Study Questions: Shakespeare's
Vocabulary: sonnet, couplet,
octave, meter, rhyme
Know the rhyme scheme for an English Sonnet.
Be able to explain why the Earl of Surrey and other adapters
changed the older Italian or Petrarchan Sonnet's rhyme scheme.
Be able to list the rhyme scheme
Sonnet 18: What
question does the poetic speaker ask himself in the
lines of this sonnet? What does he ultimately decide about
whether or not this comparison is a good one? What are
of the problems with a summer's day that the poet discusses
in the first eight lines? What does the poet mean when
says, "But thy eternal summer shall not fade"?
The poet also promises, "Nor shall death brag thou
wander'st in his shade." Does this seem possible
or plausible as a promise? The last two lines, however,
the promise to "So long as men can breathe, or eyes
can see, / So long lives this, and this gives life to
What does the "this" refer to? How does "this"
continue to give this young woman life--even four hundred
years after Shakespeare wrote the poem?
Sonnet 116: TBA
Sonnet 130: Describe the
speaker's "mistress" in this poem. What color
is her skin? Her breasts? Her cheeks? Her hair? What is
the texture of her hair like? What does her breath smell
like? What does her voice sound like? When his mistress
walks, where does she walk? How does this contrast (apparently)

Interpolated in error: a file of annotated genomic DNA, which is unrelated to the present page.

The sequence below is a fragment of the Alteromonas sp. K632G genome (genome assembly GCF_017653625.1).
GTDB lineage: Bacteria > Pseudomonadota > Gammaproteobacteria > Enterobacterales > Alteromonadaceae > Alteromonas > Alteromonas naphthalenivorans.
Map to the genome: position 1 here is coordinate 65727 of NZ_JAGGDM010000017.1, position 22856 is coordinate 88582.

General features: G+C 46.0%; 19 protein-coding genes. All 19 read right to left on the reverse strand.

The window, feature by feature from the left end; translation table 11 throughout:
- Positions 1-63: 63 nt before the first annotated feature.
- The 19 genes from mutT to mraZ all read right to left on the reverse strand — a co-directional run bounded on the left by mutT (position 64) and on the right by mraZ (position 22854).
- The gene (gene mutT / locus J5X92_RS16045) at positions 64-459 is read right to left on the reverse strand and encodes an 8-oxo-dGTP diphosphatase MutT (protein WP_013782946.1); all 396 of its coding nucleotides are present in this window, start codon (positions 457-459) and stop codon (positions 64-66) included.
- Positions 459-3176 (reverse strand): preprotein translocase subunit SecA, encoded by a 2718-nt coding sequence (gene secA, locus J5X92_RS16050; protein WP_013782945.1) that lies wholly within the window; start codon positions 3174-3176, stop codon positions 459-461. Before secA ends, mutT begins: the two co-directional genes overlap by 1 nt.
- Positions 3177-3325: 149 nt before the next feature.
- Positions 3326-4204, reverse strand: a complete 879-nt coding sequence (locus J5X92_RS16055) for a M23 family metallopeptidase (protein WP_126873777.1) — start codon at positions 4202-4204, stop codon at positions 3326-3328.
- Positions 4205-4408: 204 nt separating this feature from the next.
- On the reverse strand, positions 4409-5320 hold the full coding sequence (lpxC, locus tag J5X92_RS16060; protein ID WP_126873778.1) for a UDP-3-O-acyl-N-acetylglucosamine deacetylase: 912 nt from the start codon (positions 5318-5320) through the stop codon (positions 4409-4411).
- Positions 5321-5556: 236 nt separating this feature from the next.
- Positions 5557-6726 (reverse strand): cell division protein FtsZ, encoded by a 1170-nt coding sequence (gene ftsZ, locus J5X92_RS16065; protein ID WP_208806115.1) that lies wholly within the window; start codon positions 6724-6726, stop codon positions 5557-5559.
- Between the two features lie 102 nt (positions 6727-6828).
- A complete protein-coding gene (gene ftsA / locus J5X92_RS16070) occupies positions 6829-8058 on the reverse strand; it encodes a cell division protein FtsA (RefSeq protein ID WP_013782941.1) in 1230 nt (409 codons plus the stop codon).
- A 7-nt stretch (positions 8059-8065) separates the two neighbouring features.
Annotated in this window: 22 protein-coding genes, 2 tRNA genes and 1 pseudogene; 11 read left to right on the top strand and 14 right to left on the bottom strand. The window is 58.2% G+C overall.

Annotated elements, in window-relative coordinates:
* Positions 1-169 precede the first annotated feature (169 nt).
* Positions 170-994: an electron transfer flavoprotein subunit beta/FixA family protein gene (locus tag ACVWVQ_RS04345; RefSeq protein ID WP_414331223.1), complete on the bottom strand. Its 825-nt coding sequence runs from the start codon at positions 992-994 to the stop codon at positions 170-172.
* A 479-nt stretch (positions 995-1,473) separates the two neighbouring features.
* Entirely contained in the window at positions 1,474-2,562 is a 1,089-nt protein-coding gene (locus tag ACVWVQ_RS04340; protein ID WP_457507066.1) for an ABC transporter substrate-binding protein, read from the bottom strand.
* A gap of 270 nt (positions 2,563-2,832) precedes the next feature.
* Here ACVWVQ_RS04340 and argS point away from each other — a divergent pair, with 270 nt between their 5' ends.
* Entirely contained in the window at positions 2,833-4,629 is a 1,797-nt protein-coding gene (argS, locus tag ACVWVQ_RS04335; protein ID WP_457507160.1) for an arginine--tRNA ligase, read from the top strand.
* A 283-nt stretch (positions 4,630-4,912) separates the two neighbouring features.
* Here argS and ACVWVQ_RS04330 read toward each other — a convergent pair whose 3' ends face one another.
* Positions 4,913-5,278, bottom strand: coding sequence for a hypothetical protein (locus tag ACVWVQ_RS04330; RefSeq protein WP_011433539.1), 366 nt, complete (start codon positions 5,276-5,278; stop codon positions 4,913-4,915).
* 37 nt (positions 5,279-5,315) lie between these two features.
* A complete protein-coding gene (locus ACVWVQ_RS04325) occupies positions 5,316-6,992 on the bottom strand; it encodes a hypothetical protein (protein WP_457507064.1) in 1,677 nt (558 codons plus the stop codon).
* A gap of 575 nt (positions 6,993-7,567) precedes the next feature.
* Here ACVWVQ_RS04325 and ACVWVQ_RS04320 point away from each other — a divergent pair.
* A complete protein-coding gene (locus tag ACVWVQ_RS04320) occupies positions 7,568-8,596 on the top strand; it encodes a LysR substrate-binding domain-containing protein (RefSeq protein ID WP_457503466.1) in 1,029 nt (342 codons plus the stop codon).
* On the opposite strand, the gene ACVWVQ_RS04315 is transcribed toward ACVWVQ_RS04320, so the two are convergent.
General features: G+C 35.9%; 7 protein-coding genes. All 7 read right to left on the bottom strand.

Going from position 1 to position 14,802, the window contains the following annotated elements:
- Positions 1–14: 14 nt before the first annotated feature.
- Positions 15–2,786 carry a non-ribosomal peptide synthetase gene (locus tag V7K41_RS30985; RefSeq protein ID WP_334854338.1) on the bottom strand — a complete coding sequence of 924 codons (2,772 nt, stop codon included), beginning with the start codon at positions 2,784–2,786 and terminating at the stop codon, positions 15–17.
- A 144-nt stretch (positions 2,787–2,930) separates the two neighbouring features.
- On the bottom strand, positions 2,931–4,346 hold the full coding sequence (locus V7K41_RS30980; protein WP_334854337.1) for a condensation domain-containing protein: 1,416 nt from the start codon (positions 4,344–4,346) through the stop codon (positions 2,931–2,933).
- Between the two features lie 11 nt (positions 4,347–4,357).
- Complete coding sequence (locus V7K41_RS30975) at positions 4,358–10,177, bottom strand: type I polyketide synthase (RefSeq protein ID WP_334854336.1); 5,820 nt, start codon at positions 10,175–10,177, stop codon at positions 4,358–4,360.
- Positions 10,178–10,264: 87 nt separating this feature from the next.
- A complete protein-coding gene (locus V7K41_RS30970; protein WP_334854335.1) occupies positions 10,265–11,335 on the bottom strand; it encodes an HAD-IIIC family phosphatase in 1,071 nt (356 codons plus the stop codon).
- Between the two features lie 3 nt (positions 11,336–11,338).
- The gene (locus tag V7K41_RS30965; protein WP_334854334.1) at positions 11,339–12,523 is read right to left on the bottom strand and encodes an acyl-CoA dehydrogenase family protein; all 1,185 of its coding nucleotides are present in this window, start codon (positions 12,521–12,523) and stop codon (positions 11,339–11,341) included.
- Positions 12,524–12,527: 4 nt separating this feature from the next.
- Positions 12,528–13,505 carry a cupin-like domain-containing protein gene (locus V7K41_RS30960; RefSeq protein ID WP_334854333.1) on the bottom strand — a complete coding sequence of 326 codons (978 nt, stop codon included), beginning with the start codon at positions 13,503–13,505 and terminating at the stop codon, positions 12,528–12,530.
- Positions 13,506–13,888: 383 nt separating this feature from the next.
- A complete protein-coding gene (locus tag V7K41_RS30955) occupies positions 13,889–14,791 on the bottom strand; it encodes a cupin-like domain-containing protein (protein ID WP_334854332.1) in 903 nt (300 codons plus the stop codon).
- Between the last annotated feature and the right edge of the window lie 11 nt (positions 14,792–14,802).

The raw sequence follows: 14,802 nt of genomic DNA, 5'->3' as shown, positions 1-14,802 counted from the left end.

with what other poets claim about their mistresses? To what
sort of supernatural being do they apparently contrast their
lovers? Why does the poet think his love is rare? How does
the poet play with conventional stereotypes of love poetry?
How is the speaker's lover an inversion or parody of the
petrarchan and medieval lover?
A. Shall I compare thee to a summer's day?
Thou art more lovely and more temperate:
Rough winds do shake the darling buds of May,
And summer's lease hath all too short a date:
Sometime too hot the eye of heaven shines,
And often is his gold complexion dimm'd;
And every fair from fair sometime declines,
By chance or nature's changing course untrimm'd;
But thy eternal summer shall not fade
Nor lose possession of that fair thou owest;
Nor shall Death brag thou wander'st in his shade,
When in eternal lines to time thou growest:
So long as men can breathe or eyes can see,
So long lives this and this gives life to thee.
B. My mistress' eyes are nothing like
Coral is far more red than her lips' red;
If snow be white, why then her breasts are dun;
If hairs be wires, black wires grow on her head.
I have seen roses damask'd, red and white,
But no such roses see I in her cheeks;
And in some perfumes is there more delight
Than in the breath that from my mistress reeks.
I love to hear her speak, yet well I know
That music hath a far more pleasing sound;
I grant I never saw a goddess go;
My mistress, when she walks, treads on the ground:
And yet, by heaven, I think my love as rare
As any she belied with false compare.